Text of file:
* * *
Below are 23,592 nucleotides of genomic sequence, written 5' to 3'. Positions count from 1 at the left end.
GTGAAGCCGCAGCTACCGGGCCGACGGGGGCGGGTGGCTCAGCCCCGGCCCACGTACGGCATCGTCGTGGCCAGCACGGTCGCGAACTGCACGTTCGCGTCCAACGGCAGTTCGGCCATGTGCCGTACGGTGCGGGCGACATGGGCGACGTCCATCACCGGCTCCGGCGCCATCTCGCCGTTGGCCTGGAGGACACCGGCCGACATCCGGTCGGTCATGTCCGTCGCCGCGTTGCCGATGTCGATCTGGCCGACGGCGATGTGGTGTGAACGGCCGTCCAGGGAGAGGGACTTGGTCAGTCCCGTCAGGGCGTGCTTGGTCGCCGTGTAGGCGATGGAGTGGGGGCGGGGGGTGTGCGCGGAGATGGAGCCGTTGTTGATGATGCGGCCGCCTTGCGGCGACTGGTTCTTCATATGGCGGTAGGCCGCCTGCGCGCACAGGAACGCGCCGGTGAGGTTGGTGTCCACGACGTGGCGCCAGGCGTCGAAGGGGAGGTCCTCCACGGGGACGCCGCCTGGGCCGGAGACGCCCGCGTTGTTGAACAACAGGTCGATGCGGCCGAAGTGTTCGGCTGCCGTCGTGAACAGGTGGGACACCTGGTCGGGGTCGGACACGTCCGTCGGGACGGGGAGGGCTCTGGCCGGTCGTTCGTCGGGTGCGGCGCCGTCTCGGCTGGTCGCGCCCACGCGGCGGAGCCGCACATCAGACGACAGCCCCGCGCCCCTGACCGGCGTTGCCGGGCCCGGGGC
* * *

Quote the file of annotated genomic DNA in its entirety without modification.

Below are 23,592 nucleotides of genomic sequence, written 5' to 3'. Positions count from 1 at the left end.
GTGAAGCCGCAGCTACCGGGCCGACGGGGGCGGGTGGCTCAGCCCCGGCCCACGTACGGCATCGTCGTGGCCAGCACGGTCGCGAACTGCACGTTCGCGTCCAACGGCAGTTCGGCCATGTGCCGTACGGTGCGGGCGACATGGGCGACGTCCATCACCGGCTCCGGCGCCATCTCGCCGTTGGCCTGGAGGACACCGGCCGACATCCGGTCGGTCATGTCCGTCGCCGCGTTGCCGATGTCGATCTGGCCGACGGCGATGTGGTGTGAACGGCCGTCCAGGGAGAGGGACTTGGTCAGTCCCGTCAGGGCGTGCTTGGTCGCCGTGTAGGCGATGGAGTGGGGGCGGGGGGTGTGCGCGGAGATGGAGCCGTTGTTGATGATGCGGCCGCCTTGCGGCGACTGGTTCTTCATATGGCGGTAGGCCGCCTGCGCGCACAGGAACGCGCCGGTGAGGTTGGTGTCCACGACGTGGCGCCAGGCGTCGAAGGGGAGGTCCTCCACGGGGACGCCGCCTGGGCCGGAGACGCCCGCGTTGTTGAACAACAGGTCGATGCGGCCGAAGTGTTCGGCTGCCGTCGTGAACAGGTGGGACACCTGGTCGGGGTCGGACACGTCCGTCGGGACGGGGAGGGCTCTGGCCGGTCGTTCGTCGGGTGCGGCGCCGTCTCGGCTGGTCGCGCCCACGCGGCGGAGCCGCACATCAGACGACAGCCCCGCGCCCCTGACCGGCGTTGCCGGGCCCGGGGC